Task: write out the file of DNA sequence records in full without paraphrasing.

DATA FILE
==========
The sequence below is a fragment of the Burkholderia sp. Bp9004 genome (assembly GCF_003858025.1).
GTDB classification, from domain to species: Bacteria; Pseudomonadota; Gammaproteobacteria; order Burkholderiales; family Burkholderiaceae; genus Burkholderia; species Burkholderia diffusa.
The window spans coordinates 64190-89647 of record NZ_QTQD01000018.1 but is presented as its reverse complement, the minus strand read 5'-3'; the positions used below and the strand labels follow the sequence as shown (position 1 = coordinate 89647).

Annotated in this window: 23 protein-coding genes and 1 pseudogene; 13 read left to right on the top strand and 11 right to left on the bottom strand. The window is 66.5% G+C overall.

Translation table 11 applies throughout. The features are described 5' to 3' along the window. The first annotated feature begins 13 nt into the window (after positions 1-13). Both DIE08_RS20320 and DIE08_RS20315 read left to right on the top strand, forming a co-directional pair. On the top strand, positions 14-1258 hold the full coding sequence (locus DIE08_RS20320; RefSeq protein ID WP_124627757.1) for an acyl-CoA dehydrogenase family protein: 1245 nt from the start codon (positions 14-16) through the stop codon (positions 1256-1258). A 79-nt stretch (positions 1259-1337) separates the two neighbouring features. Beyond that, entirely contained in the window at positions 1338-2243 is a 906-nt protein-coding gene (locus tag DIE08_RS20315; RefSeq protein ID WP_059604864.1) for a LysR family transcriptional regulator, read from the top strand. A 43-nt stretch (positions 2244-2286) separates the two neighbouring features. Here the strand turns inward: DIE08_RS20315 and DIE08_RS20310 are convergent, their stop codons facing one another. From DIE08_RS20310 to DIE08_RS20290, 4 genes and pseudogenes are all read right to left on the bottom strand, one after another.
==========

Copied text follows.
The sequence below is a fragment of the Burkholderia sp. Bp9004 genome (assembly GCF_003858025.1).
GTDB classification, from domain to species: Bacteria; Pseudomonadota; Gammaproteobacteria; order Burkholderiales; family Burkholderiaceae; genus Burkholderia; species Burkholderia diffusa.
The window spans coordinates 64190-89647 of record NZ_QTQD01000018.1 but is presented as its reverse complement, the minus strand read 5'-3'; the positions used below and the strand labels follow the sequence as shown (position 1 = coordinate 89647).

Annotated in this window: 23 protein-coding genes and 1 pseudogene; 13 read left to right on the top strand and 11 right to left on the bottom strand. The window is 66.5% G+C overall.

Translation table 11 applies throughout. The features are described 5' to 3' along the window. The first annotated feature begins 13 nt into the window (after positions 1-13). Both DIE08_RS20320 and DIE08_RS20315 read left to right on the top strand, forming a co-directional pair. On the top strand, positions 14-1258 hold the full coding sequence (locus DIE08_RS20320; RefSeq protein ID WP_124627757.1) for an acyl-CoA dehydrogenase family protein: 1245 nt from the start codon (positions 14-16) through the stop codon (positions 1256-1258). A 79-nt stretch (positions 1259-1337) separates the two neighbouring features. Beyond that, entirely contained in the window at positions 1338-2243 is a 906-nt protein-coding gene (locus tag DIE08_RS20315; RefSeq protein ID WP_059604864.1) for a LysR family transcriptional regulator, read from the top strand. A 43-nt stretch (positions 2244-2286) separates the two neighbouring features. Here the strand turns inward: DIE08_RS20315 and DIE08_RS20310 are convergent, their stop codons facing one another. From DIE08_RS20310 to DIE08_RS20290, 4 genes and pseudogenes are all read right to left on the bottom strand, one after another.